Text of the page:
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ED 13
Prohibit School Board Members from Doing Business Directly or Indirectly with their Districts


Current conflict of interest laws do not prevent members of local boards of trustees from doing business with the school districts they serve, which could lead to a perception of impropriety by the public. Although board members are required to declare their interests in businesses and abstain from voting on issues that involve contracts with those businesses, there is clear evidence that board members are benefiting from contracts obtained within these guidelines from business dealings with the districts they serve. To ensure that all business transactions made by a school district are truly independent of any undue influence, are highly ethical and are always conducted in the best interest of the students and taxpayers of the community, board members should be prohibited from doing business either directly or indirectly with the school district they are serving as elected officials.


The Texas Local Government Code, Section 171.004(a), requires local public officials with a substantial interest in a business entity or real property to file affidavits stating the nature and extent of the interest before a vote or decision on any matter concerning the business entity or real property. Local public officials also are required to abstain from voting on such matters. A substantial interest in a business entity is defined in Section 171.002(a) as a person owning 10 percent or more of the voting stock or shares of the entity, or 10 percent or more or $15,000 or more of the entity’s fair market value, or income from the business entity exceeding 10 percent of his or her gross income for the previous year.

Section 171.002 also says that a person has a substantial interest in real property if the interest is an equitable or legal ownership with a fair market value of $2,500 or more. Also, a local public official is considered to have a substantial interest under this section if a person related to the official in the first degree by consanguinity or affinity, as determined under Chapter 573, Government Code.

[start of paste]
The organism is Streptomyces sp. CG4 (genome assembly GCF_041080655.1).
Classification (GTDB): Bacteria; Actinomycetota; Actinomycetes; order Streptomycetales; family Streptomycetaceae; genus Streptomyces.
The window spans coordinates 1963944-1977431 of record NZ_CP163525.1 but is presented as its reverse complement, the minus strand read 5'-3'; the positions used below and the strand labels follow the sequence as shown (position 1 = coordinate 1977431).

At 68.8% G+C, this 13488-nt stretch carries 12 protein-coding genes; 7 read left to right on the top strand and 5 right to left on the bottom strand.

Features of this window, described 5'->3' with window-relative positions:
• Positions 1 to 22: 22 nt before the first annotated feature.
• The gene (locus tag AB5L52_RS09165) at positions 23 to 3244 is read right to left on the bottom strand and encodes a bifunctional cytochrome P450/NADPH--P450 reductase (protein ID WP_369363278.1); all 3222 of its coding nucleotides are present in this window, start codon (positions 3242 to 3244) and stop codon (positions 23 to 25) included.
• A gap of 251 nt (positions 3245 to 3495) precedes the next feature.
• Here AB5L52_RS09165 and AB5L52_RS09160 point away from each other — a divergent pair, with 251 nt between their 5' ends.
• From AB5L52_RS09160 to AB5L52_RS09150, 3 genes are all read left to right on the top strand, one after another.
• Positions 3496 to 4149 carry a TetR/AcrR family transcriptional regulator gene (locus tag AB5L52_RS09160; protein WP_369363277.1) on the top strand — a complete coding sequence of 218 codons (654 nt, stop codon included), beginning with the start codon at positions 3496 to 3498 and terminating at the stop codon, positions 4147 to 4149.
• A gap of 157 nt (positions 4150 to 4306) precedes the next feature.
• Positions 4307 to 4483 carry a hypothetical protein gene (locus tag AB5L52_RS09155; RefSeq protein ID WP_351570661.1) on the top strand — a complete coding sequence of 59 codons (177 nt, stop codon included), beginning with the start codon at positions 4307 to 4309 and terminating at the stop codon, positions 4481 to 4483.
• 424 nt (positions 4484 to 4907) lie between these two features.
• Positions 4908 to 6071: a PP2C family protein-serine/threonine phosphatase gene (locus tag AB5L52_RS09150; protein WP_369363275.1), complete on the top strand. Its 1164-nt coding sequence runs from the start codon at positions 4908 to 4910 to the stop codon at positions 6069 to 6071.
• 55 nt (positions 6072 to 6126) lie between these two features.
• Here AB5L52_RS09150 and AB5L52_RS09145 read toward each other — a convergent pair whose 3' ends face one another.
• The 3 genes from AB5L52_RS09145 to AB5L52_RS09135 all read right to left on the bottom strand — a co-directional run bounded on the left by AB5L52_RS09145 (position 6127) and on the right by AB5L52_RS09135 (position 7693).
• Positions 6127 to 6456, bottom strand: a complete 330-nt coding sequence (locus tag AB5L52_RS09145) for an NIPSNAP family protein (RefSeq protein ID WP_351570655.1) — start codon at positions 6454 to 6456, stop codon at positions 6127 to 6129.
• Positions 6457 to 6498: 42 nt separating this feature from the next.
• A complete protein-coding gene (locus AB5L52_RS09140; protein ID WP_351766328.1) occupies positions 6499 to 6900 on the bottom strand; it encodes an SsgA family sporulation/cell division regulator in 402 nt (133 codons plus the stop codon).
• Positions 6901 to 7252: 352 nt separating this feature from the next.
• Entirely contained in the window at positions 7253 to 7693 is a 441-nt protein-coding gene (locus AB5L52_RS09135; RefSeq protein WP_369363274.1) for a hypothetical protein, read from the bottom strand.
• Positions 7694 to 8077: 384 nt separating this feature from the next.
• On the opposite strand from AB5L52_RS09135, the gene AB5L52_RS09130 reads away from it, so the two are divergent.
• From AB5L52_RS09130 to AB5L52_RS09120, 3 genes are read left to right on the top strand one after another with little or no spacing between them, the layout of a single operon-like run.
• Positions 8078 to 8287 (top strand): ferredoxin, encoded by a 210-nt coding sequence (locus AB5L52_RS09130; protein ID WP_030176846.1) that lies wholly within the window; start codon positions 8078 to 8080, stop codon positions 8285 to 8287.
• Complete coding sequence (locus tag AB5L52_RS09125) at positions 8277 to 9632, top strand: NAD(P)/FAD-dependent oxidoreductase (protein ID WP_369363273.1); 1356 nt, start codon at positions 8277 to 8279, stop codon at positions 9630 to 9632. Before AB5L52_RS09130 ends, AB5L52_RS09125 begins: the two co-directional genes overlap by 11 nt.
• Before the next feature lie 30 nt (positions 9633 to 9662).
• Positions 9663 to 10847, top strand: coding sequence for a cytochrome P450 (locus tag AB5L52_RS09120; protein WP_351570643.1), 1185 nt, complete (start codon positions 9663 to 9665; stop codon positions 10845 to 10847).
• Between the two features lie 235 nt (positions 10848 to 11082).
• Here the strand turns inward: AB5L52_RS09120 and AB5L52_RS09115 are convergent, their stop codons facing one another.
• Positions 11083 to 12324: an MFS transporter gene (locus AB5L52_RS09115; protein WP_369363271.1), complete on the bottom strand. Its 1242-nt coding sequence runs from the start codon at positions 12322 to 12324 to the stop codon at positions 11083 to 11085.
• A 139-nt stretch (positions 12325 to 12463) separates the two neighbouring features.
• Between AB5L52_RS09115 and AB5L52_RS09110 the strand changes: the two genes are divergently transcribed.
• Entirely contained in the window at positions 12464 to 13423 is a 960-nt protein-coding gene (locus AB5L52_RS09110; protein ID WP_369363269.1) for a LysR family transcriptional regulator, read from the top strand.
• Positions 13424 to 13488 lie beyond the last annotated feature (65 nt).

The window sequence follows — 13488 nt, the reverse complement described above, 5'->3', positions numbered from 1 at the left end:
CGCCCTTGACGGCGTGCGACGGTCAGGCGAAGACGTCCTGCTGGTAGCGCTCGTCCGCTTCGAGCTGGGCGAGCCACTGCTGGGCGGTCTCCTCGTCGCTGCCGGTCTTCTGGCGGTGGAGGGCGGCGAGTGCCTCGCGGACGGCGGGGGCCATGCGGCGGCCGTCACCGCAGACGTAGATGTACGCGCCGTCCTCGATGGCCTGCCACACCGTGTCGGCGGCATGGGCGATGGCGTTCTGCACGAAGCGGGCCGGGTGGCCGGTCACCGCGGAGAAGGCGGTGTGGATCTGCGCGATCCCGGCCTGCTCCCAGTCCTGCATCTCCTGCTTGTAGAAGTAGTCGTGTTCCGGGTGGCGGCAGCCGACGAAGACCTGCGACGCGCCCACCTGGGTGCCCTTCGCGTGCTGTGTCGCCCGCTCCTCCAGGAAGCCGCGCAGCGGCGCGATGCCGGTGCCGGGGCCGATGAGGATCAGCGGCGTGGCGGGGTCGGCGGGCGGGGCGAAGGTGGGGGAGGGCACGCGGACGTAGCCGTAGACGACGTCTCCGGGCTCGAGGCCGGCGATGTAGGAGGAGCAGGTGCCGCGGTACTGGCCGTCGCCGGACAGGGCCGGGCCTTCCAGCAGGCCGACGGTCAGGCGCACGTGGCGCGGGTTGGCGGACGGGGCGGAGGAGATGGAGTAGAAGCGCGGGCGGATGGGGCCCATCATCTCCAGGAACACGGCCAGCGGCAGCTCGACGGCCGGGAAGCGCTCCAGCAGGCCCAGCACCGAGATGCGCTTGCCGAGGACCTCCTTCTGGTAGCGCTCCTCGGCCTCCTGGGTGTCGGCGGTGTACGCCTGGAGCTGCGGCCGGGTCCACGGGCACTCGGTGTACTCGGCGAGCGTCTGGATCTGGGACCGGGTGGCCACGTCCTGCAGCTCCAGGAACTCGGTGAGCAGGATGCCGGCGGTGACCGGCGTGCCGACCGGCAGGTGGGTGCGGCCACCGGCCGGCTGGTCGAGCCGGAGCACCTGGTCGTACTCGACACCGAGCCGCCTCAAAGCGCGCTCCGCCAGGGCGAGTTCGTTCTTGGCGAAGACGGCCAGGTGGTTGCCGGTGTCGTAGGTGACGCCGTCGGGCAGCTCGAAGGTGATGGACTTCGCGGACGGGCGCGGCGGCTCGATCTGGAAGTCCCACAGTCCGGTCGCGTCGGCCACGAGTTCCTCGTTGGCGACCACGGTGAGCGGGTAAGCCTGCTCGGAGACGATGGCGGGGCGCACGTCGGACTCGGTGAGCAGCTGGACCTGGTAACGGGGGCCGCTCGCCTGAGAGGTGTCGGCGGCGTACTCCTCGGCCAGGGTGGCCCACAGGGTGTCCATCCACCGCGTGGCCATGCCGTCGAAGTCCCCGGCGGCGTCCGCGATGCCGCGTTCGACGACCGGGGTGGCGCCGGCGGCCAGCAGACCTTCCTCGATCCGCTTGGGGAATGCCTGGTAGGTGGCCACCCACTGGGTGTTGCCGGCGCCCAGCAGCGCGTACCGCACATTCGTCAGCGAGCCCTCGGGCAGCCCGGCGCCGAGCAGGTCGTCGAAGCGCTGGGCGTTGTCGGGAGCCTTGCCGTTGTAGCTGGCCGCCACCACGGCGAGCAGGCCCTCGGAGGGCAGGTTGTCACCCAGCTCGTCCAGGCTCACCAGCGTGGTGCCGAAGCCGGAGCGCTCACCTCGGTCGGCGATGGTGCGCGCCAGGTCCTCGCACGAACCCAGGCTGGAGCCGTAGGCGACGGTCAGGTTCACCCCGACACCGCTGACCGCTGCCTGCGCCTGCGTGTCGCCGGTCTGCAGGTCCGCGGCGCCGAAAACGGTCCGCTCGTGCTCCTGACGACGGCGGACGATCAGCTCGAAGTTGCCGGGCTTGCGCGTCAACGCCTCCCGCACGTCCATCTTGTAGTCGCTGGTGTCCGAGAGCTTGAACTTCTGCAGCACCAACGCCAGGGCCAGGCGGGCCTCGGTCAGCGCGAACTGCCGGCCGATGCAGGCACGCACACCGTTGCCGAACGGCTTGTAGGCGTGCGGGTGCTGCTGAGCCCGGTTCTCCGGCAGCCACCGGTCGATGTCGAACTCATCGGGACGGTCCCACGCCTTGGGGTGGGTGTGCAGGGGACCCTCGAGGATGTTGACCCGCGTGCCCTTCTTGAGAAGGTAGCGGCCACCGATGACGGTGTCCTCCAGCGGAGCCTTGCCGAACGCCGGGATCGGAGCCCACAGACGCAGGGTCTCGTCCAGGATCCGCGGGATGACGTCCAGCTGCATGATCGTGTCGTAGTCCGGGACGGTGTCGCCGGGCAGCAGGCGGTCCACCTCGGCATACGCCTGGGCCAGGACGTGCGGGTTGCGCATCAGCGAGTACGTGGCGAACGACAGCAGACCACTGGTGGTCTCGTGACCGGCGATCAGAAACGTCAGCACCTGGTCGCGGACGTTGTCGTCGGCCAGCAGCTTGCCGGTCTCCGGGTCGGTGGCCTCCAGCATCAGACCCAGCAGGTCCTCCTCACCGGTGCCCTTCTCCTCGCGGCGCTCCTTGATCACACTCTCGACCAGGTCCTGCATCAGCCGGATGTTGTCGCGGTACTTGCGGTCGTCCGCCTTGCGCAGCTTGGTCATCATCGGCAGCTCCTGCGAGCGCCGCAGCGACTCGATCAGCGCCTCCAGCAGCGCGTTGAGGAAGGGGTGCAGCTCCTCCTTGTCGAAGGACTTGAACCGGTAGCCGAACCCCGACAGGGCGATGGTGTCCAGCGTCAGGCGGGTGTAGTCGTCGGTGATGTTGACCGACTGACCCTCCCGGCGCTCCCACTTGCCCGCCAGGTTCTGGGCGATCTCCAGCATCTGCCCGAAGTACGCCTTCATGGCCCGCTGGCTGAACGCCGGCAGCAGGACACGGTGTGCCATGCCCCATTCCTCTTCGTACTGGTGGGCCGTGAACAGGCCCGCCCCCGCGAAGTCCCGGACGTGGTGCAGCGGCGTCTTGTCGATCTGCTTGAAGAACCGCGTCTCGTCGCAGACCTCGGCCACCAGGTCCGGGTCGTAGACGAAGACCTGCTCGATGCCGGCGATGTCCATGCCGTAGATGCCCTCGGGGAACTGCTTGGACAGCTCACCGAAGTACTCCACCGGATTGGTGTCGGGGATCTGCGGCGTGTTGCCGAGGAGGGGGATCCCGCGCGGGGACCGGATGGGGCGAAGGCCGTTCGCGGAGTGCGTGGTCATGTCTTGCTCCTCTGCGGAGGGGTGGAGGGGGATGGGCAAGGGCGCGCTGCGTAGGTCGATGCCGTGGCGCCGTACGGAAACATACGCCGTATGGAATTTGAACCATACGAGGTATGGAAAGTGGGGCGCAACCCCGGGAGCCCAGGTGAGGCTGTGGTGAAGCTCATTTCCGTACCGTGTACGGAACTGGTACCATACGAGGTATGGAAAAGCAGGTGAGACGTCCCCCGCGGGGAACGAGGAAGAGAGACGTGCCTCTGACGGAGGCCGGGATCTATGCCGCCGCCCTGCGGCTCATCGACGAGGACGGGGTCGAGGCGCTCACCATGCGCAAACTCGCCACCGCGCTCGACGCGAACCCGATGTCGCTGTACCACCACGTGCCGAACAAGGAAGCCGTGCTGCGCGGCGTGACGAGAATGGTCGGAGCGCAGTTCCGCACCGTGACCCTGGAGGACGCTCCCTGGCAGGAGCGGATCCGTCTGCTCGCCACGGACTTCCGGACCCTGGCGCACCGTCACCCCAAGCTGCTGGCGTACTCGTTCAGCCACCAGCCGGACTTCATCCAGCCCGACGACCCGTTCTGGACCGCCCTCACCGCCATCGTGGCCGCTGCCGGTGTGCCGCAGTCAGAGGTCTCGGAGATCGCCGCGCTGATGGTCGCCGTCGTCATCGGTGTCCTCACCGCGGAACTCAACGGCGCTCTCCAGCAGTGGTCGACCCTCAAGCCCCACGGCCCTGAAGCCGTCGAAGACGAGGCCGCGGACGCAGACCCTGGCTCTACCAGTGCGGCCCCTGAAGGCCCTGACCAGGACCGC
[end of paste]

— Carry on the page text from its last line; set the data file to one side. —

Section 171.003 states that a public official commits an offense if he or she knowingly violates Section 171.004. Section 171.004 states that if a local public official has a substantial interest in a business entity or in real property, the official must file, before a vote or decision on any matter involving the business entity or the real property, an affidavit stating the nature and extent of the interest and must abstain from further participation in the matter if:

  • in the case of a substantial interest in a business entity the action on the matter will have a special economic effect on the business entity that is distinguishable from the effect on the public; or
  • in the case of a substantial interest in real property, it is reasonably foreseeable that an action on the matter will have special economic effect on the value of the property, distinguishable from its effect on the public.

This affidavit must be filed with the official record-keeper of the governmental entity. If a local public official required to file such an affidavit does so, he or she is not required to abstain from further participation in the matter if a majority of the members of the governmental entity in question comprises people who are likewise required to file and who do file affidavits of similar interests on the same official action.

In the Ysleta Independent School District (ISD), the Comptroller’s Texas School Performance Review (TSPR) reviewed board minutes for 1996-97 and found inconsistent application of the conflict of interest policy. Some board members abstained from votes and filed affidavits while others did not. Administrators told the review team that there was some confusion about when affidavits needed to be filed and when board members must abstain from votes. After disclosure by TSPR, by February 19, 1998, all board members had filed affidavits disclosing a substantial interest in a business entity.[1] No contracts, however, were terminated, and according to comments from a May 2000 TSPR progress report, business continued as usual on a large financial transaction made that year.[2]